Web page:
HUMIDITY

What is humidity?

Humidity refers to the amount—or saturation—of water vapor in the air. Depending on air temperature and pressure, the air can contain differing amounts of humidity before the vapor turns into actual precipitation.

What is the difference between absolute humidity and relative humidity?

Absolute humidity is the actual amount of water that is mixed in with the air. It is measured in milligrams per liter. Relative humidity is expressed as a percentage and refers to the actual humidity divided by the maximum water vapor content possible at a given air temperature and pressure. For example: if a liter of air at 98°F (37°C) at one atmosphere pressure contains 44 grams (1.5 ounces) of water vapor, and the actual water content is 11 grams, then the relative humidity would be 25 percent (11/44 x 100 = 25%).

Can the relative humidity ever be higher than 100 percent?

No. It was once theorized that when clouds are in a state called "supersaturation" it was possible to have a relative humidity of slightly over 100 percent, but this has since been proven false.

What is indoor humidity?

Because we now live in homes with environments controlled by air conditioning, furnaces, and fans, the humidity inside is often very different from what the weather is like outside. For instance, in the winter many homes are very dry inside, which increases static electricity and causes uncomfortably dry skin. Overly humid air within a home can lead to the development of mold and mildew, some of which can be a risk to your health. Also, air that is too dry or too moist can cause structural damage to a house; overly moist wood, too, encourages pests such as termites to chew wooden supports and flooring. A comfortable humidity level for most people is between 30 and 60 percent

What is a hygrometer?

A hygrometer is an instrument that measures the humidity. Italian artist and inventor Leonardo da Vinci (1452-1519) is often credited with constructing the first hygrometer; his design was later improved upon by Francesco Folli (1624-1685) in 1664, and Swiss physicist and geologist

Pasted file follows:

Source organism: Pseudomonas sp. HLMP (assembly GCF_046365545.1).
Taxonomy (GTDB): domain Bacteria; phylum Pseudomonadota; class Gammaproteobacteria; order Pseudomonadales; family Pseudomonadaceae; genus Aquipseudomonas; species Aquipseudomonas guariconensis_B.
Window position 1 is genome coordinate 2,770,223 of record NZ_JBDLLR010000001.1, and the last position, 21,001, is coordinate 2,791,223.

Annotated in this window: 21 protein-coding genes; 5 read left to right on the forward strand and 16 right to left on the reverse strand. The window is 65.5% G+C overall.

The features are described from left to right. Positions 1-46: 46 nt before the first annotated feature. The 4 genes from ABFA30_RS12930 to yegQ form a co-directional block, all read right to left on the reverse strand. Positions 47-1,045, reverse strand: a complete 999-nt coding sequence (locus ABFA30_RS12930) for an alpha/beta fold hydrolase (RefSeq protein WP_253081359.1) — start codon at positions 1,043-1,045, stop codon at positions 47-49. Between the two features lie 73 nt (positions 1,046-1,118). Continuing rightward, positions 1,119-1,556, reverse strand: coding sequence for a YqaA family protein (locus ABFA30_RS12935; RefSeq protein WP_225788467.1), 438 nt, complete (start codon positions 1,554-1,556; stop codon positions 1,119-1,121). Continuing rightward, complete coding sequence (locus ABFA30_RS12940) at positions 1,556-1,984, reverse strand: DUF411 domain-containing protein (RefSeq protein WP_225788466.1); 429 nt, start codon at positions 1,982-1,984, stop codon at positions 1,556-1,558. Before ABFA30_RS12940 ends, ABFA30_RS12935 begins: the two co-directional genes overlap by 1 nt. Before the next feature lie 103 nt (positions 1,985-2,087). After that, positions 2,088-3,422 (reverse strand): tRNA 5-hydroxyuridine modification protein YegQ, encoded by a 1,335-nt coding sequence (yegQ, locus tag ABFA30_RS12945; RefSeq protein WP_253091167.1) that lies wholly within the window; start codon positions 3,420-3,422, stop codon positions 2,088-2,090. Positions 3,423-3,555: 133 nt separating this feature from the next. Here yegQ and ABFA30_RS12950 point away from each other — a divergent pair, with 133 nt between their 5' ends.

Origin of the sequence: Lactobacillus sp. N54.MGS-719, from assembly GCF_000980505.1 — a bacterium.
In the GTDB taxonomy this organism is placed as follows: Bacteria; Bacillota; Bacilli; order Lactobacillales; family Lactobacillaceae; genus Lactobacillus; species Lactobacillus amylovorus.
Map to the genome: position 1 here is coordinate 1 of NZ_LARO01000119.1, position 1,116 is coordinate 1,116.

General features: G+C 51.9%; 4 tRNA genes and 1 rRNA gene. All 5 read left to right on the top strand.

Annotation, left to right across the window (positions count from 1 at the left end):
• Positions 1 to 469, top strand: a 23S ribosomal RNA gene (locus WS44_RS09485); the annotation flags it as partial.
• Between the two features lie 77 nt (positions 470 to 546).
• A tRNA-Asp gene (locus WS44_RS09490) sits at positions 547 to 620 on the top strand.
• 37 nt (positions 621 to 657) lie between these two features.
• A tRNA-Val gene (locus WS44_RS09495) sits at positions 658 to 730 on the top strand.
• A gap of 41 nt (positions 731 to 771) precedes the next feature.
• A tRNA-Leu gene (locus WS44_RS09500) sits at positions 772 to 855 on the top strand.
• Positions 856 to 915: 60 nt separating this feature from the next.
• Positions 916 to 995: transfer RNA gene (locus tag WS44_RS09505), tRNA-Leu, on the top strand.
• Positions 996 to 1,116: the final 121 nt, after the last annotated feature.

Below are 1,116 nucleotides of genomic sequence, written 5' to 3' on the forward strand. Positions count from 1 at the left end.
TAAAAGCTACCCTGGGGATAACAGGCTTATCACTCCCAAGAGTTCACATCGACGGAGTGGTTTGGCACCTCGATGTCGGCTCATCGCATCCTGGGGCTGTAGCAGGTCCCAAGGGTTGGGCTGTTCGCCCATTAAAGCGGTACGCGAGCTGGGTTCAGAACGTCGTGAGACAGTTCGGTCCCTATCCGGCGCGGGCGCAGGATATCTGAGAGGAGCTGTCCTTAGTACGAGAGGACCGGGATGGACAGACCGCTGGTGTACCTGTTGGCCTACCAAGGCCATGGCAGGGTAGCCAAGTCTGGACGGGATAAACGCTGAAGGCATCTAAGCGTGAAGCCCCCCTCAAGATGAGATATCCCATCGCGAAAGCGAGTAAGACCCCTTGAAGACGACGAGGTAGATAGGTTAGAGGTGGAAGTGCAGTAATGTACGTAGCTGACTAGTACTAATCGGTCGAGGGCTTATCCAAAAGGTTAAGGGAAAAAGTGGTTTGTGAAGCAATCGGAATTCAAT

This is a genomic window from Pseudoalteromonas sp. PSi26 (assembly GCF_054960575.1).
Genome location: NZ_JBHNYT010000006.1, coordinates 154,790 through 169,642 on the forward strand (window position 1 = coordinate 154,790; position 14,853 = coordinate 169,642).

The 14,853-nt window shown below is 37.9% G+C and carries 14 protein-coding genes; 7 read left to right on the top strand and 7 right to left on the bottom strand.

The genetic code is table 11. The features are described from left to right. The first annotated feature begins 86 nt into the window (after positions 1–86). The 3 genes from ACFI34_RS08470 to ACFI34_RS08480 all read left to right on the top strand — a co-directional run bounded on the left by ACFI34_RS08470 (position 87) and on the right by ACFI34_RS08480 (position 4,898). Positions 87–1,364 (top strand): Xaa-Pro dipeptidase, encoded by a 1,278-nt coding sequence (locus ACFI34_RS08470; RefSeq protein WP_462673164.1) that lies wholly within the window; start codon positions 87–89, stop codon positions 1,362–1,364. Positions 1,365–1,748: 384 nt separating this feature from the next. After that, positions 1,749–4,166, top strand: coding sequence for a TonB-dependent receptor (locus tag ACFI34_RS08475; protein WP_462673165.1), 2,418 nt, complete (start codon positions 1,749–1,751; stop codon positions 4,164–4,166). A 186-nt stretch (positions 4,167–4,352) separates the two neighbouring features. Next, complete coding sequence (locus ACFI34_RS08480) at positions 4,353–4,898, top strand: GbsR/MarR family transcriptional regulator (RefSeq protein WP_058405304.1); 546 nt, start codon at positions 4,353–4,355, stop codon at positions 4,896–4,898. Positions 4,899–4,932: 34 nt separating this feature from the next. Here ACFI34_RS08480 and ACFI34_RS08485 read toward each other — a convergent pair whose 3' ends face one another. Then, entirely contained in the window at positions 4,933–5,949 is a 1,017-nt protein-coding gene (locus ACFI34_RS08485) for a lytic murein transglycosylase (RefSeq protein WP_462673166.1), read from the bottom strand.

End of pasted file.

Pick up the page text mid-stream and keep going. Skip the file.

Horace Benedict de Saussure (1740-1799) designed the first mechanical hygrometers. There are basically two types of hygrometers: 1) dry and wet bulb psychrometers, and 2) mechanical hygrometers. The first type uses dry and wet bulb thermometers to compare temperature changes resulting from humidity; the second type uses either organic material (blonde human hairs), which expand or contract based on humidity levels, or semiconductors made of lithium chloride or other substances whose degrees of electrical resistance change according to humidity.

Hygrometers like this one have been used for hundreds of years to measure humidity.

Hygrometers like this one have been used for hundreds of years to measure humidity.

Who invented the dew point hygrometer?

The dew point hygrometer (a type of dry and wet bulb psychrometer) was invented in 1820 by John Frederic Daniell (1790-1845). It consisted of two thin glass bulbs joined by a glass tube. One bulb held a thermometer and was filled with ether; the other was empty. As the air in the empty bulb cooled, the ether would condense on the thermometer, indicating the dew point temperature. Variations of Daniell's device are still used today, including cooled-mirror hygrometers that measure dew point when condensation forms on a mirror.

Is the relative humidity always 100 percent during times when it is raining or snowing?

While the formation of rain and snow within a cloud requires humidity to reach a saturation point, by the time the precipitation reaches lower elevations and the ground the rain, hail, or snow can exist within air that has a lower humidity.

 
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